It’s uncanny, a prologue that summons the mood music of Ahmad Jamal to this feast of a piano album, and then ushers in a new pianist so assured you might think it’s a cruel illusion. In solo (briefly), trio and quartet formations Diehl, only just out of his mid-twenties, has a suave sense of sophistication which the “bespoke” conceit in the title emphasises. He’s clearly saying “I’m a man of taste”, yet instead of sitting around in a gentleman’s club wearing a deerstalker and tweeds he’s happy in a modern armchair Philippe Starck might have designed, with fashionable book shelves lolling (if shelves could so idle) behind him. It’s a slightly contradictory message, but Diehl is more modern than stuck in the past, even if arch Wyntonite Stanley Crouch crops up in the notes shooting from the hip as ever and stating the case strongly for Diehl who he knew at Julliard. Typo of the year so far must be the bit about one “Charge Mingus” in an apt phrase comparing the piano to “tuned bongos”. I’m not sure how “bespoke” the band is, although it does sound very slick befitting of one put together by a Cole Porter fellow in jazz composition, an award bestowed on Diehl by the American Pianists Association. Vibist Warren Wolf is as dependable as ever as is drummer Rodney Green with the up-and-coming David Wong nimble on bass. The trio tracks are good hearty fare but it’s slightly paradoxical that the main album highlight is very possibly the convincing solo version of Ellington’s ‘Single Petal of a Rose’ (also covered recently by the Scottish National Jazz Orchestra). ‘Bess You Is My Woman Now’ is cleverly approached and very expressive, and the treatment of Ravel’s ‘Le Tombeau de Couperin [III. Forlane]’ weighted very thoughtfully and sequenced well. Diehl has made a statement here that’s much more than a sartorial one, although he might have to keep on changing his musical clothes for a while yet to get really comfortable.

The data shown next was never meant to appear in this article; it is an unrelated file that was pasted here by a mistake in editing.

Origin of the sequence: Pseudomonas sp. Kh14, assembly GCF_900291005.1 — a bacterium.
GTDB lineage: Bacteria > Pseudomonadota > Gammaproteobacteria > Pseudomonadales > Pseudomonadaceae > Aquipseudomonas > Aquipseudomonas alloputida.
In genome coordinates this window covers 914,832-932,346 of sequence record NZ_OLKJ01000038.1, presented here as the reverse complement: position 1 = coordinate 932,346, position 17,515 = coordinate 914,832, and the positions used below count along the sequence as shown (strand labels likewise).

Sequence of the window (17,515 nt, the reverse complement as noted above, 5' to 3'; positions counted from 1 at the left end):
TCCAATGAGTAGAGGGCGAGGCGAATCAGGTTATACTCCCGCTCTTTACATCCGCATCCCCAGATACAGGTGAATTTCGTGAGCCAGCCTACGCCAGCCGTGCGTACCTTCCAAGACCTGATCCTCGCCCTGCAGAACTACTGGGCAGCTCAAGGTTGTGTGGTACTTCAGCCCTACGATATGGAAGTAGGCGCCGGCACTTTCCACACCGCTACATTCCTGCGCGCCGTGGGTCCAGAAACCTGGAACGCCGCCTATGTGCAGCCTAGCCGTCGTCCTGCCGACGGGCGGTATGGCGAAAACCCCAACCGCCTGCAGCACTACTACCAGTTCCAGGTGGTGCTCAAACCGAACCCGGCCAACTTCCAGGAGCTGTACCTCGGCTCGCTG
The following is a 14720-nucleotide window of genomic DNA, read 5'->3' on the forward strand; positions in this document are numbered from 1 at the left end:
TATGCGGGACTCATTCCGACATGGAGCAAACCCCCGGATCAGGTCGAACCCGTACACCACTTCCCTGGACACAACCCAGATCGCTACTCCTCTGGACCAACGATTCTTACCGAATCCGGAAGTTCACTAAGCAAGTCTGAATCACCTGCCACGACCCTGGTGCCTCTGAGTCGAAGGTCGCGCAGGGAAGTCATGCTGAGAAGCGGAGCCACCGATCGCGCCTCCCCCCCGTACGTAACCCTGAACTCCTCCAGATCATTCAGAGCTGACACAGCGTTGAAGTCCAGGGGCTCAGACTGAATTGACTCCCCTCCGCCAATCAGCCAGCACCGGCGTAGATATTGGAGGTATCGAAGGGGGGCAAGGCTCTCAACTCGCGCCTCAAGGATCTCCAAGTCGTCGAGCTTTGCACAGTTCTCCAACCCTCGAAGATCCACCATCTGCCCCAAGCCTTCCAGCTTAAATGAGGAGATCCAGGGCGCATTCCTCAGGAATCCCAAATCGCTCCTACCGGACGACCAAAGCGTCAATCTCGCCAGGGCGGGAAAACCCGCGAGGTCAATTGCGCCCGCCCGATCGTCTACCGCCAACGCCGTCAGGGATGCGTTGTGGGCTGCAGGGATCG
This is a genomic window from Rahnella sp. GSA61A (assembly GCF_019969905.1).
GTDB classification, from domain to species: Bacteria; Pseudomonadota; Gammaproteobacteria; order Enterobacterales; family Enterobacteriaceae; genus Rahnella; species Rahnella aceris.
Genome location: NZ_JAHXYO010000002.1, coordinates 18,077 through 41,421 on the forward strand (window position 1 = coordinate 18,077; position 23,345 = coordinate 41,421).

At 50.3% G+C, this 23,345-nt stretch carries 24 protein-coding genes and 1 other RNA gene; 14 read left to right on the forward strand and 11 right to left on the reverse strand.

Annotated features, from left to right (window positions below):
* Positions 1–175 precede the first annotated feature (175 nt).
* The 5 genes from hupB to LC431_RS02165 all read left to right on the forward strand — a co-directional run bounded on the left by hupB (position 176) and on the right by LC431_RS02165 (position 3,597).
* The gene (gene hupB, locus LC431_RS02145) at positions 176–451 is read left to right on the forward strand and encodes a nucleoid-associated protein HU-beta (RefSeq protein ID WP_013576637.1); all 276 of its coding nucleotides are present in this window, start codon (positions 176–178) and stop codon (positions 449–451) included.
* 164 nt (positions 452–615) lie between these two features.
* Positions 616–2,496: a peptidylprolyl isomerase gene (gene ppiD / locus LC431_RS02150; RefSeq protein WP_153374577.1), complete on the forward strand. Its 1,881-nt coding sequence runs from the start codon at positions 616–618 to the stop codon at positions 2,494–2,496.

Released on 18 March. Aaron Diehl, above
Not fantasy but reality. Fifty years ago in April Capitol records would release Jazz Moments a George Shearing record few would care to quickly forget. It would be a momentous session.
Instead of a vibes quintet, which the pianist was already renowned for, Shearing would assemble a trio, drafting in none other than Ahmad Jamal’s bassist Israel Crosby and drummer Vernel Fournier, two thirds of the At The Pershing: But Not For me dream team.
Sadly Jazz Moments would be Crosby’s last recording, an early departure for a bassist actually born the same year as Shearing, but who later in 1963 would suffer a heart attack and die aged just 43. Crosby had made his mark on the jazz scene with Gene Krupa in the 30s before going down to create jazz history with Jamal and Fournier at the Pershing hotel.
John Turville returns for the second instalment of The Shearing Hour on Thursday evening, a piano hour that begins and ends with the inspiration of Sir George Shearing (1919-2011). Take your seats for 7.15. SG
Listen to the trio here play ‘The Mood is Mellow’ from Jazz Moments: http://www.youtube.com/watch?v=4w7-87uJ4xA
there’s never been a better time
With the deeply concerning upsurge in support for Euroscepticism of late stoked by the sentimentalism of a hopeless little Englandism and mischief-making in the populist press, a new series of concerts and wider discussion events soon couldn’t come at a better time. The Time and the Place: Culture and Identity in Today’s Europe at Kings Place connects the distant past with the present across national boundaries and cultures featuring artists as distinctive in their own fields as gypsy violinist Roby Farkas and Budapest Bár, saxophonist/MC Soweto Kinch, and Mari Boine (top).